Reds 1st 5 (-110) over Pirates: Alright, let’s take the plunge. Tyler Mahle heads into this start with a 6.46 ERA, which sounds absolutely terrible, but he’s been the victim of a ton of bad luck and unfortunate sequencing. He has a 3.66 xERA with a 3.55 FIP in his seven starts over 30.2 innings. He has made his own problems with 17 walks, but he also has 32 strikeouts. His BABIP against is .330 and his LOB% is 53.1%. Referencing that “Cluster Luck” concept I’ve talked about before, Mahle has allowed an .182/.280/.242 slash with a .248 wOBA with the bases empty. With men on base, those numbers balloon to .345/.422/.582 with a .434 wOBA and stay high with RISP at .343/.415/.629 and .443.

Mahle has some very stark home/road splits for his career, which makes sense because Great American Ball Park is terrible for pitchers. His career wOBA against is 41 points lower at home and his ERA is over a run lower. Last season, Mahle’s road wOBA against was just .259 and he ran a 2.30 ERA with a 2.76 FIP.

Mitch Keller has similar numbers for the Pirates with a 6.11 ERA, a 3.14 xERA, a 4.45 FIP and a 4.15 xFIP. The difference is that Keller has not proven that he can perform to those levels yet in his career. Over 198.1 innings of work, he has a 6.04 ERA with a 4.32 FIP. His career Hard Hit% is 40.1%, so it’s more about subpar command for him than anything else. Mahle, meanwhile, has a career Hard Hit% of 36.1% and has only posted one season north of 40% in six years.

While both guys show signs of positive regression, I have more trust in Mahle than I do Keller and the Reds are finally feeling good about themselves with a few wins lately. I’ll shy away from the Cincinnati bullpen and just roll with the 1st 5 on the Reds, especially since I’m not losing any line equity.

Giants (-120) over Cardinals: Today in “I have to do this”, I’m on the Giants against the Cardinals. The thought process remains the same as it always is when I fade St. Louis. They’re a good team to bet against when facing an above average right-handed pitcher and Logan Webb fits the bill. Webb made an appearance in “The Regression Report” this week, as he has a 3.82 ERA, but should be even better. His BABIP is really high at .351 and his K% of 18% should be on the rise based on his swing-and-miss rate of 11.4%. He should at least have a league average (around 22%) K% with that number, but hitters are making more contact outside the zone whilst chasing more often. That shouldn’t continue.

The Jordan Hicks as a starter experiment has gone fine for the Cardinals, as he has held the opposition to a .200/.333/.400 slash, but has run into some sequencing issues with a 4.97 ERA. His K% as a starter is down significantly and his BB% has gone up.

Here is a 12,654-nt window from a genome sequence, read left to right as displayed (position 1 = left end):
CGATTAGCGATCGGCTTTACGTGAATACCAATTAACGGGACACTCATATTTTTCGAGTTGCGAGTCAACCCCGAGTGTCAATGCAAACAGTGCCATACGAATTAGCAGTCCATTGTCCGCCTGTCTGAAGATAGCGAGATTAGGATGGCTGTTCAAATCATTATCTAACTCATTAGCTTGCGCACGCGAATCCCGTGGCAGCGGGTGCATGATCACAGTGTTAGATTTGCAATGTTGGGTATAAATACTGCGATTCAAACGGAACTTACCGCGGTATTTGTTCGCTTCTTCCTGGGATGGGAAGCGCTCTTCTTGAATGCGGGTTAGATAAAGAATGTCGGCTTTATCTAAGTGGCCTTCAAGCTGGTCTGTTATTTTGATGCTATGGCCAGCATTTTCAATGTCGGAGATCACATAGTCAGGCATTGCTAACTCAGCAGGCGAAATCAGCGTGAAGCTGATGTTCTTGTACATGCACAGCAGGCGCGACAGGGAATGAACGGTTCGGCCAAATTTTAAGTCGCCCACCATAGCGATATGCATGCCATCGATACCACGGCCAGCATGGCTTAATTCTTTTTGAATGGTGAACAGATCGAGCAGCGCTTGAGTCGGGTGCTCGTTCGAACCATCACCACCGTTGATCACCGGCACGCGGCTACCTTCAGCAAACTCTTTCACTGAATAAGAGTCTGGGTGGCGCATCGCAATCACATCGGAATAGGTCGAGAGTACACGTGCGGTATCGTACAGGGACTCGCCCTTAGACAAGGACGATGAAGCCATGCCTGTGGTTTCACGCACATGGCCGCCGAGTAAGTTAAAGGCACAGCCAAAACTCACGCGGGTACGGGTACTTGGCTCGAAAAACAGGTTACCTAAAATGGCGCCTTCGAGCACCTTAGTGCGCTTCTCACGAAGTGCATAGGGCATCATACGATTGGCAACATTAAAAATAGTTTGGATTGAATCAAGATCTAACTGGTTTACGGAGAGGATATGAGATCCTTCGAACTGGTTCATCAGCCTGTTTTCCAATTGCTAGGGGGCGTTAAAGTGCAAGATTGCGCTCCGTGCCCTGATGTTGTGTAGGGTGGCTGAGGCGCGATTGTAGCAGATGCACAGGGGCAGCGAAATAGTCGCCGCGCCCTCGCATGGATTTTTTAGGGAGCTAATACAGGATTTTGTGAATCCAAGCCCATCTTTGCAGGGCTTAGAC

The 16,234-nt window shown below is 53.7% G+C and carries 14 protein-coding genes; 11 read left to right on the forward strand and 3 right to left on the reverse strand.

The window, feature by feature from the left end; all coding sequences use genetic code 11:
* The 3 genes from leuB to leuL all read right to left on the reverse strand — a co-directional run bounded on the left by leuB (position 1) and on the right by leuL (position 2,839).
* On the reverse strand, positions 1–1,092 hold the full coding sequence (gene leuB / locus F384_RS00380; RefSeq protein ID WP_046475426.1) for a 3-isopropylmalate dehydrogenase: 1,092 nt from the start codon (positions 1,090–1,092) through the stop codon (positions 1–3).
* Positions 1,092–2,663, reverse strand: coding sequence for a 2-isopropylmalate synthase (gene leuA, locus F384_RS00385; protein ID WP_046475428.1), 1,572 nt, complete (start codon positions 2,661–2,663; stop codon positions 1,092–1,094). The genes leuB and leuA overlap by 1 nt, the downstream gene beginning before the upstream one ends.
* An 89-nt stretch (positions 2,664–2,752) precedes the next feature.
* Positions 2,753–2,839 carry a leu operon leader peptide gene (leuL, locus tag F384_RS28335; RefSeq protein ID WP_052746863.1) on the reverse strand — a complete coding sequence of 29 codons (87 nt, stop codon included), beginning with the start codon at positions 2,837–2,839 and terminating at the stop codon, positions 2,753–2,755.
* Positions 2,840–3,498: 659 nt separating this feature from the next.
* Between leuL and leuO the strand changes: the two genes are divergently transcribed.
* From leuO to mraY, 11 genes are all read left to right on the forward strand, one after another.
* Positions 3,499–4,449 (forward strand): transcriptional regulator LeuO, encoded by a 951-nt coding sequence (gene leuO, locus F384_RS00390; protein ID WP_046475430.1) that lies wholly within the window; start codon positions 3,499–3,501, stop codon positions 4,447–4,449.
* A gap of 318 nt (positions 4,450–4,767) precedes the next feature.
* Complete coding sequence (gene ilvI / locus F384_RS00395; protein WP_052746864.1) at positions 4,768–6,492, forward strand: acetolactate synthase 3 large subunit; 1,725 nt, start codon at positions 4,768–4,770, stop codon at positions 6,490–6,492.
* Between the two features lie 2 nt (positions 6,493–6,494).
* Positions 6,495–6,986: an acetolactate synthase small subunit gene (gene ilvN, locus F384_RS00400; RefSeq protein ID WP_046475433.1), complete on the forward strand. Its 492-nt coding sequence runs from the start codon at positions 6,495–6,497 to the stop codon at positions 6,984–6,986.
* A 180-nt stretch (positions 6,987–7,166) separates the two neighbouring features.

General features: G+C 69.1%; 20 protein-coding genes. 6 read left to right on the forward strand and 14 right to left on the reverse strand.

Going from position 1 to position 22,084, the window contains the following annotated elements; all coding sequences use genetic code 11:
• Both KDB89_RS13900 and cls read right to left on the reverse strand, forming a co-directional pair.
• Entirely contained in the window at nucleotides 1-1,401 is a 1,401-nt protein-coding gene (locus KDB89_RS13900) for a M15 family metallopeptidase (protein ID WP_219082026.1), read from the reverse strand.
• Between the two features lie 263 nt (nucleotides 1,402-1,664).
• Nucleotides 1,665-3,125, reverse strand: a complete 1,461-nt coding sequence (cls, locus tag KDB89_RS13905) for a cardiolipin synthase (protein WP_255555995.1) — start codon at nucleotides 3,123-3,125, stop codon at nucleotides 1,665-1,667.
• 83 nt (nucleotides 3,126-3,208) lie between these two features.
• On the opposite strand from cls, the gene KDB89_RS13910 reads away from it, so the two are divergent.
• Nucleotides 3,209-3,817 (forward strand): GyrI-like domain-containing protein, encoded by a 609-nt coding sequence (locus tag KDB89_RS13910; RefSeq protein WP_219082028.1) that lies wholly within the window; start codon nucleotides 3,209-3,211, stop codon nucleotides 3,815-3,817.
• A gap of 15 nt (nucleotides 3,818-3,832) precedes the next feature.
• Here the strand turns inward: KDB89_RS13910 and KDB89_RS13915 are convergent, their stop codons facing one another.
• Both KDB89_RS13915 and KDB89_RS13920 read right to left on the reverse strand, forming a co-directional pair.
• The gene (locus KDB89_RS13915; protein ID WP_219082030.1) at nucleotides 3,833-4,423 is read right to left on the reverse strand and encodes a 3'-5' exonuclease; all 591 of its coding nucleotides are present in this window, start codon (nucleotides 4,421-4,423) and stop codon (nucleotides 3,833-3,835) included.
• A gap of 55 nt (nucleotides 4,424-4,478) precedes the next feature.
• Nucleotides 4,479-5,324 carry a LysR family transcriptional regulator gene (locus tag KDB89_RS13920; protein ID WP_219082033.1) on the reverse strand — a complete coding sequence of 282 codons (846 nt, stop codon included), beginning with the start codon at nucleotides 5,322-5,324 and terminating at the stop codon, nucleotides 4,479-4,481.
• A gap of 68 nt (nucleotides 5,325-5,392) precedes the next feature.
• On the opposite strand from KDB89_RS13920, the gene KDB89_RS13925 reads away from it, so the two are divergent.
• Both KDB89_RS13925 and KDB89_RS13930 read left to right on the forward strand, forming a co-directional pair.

The Cardinals rank 22nd in wOBA against righties at .299, while the Giants are a top-10 offense in that split. St. Louis has a 96 wRC + and the Giants have a 110. I’m following through on an angle that I’ve identified and I don’t have to pay a steep price to do it, so sign me up.

Rockies (-135) over Royals: Shop around for the best price here, as we have a few opinions in the marketplace, but I think this line should be higher. Let’s start by talking about the absurd season Zack Greinke is having. Greinke has a 2.67 ERA with a 3.75 FIP, but he only has 10 strikeouts out of 134 batters. He’s running a 42% Hard Hit% and has just a .274 BABIP against. Balls in play are a bad thing at Coors Field because of the elevation and because of the spacious outfield, so this feels like a spot where regression finds the veteran right-hander.

I’m not a big Kyle Freeland guy, but the southpaw draws a good matchup here. Like most Rockies, he’s increased his GB% this season, which is never a bad thing at Coors. He has a 3.94 ERA with a 4.02 xERA and a 3.84 FIP, so he’s right in line with where he should be, not like Greinke, whose xERA is 5.42. The Royals are dead last in wOBA against lefties at .268 and tied for 29th in wRC + at 76.

It’s a pretty big line to lay, but as we know, the Rockies are a much different team at home. They’ve scored 41 runs in 15 road games and 92 runs in 16 home games. They’re + 17 in run differential at home and -46 in run differential on the road. The Rockies pen is also rested, whereas some of the better relievers for the Royals pitched yesterday.

Like I said, this line should be higher in my estimation, so I’ll take the Rockies on Friday night.

We’ll be rolling out some more baseball tools soon, including a tracker of my picks that will update in real-time, but for now, I’m tracking my picks in this spreadsheet HERE.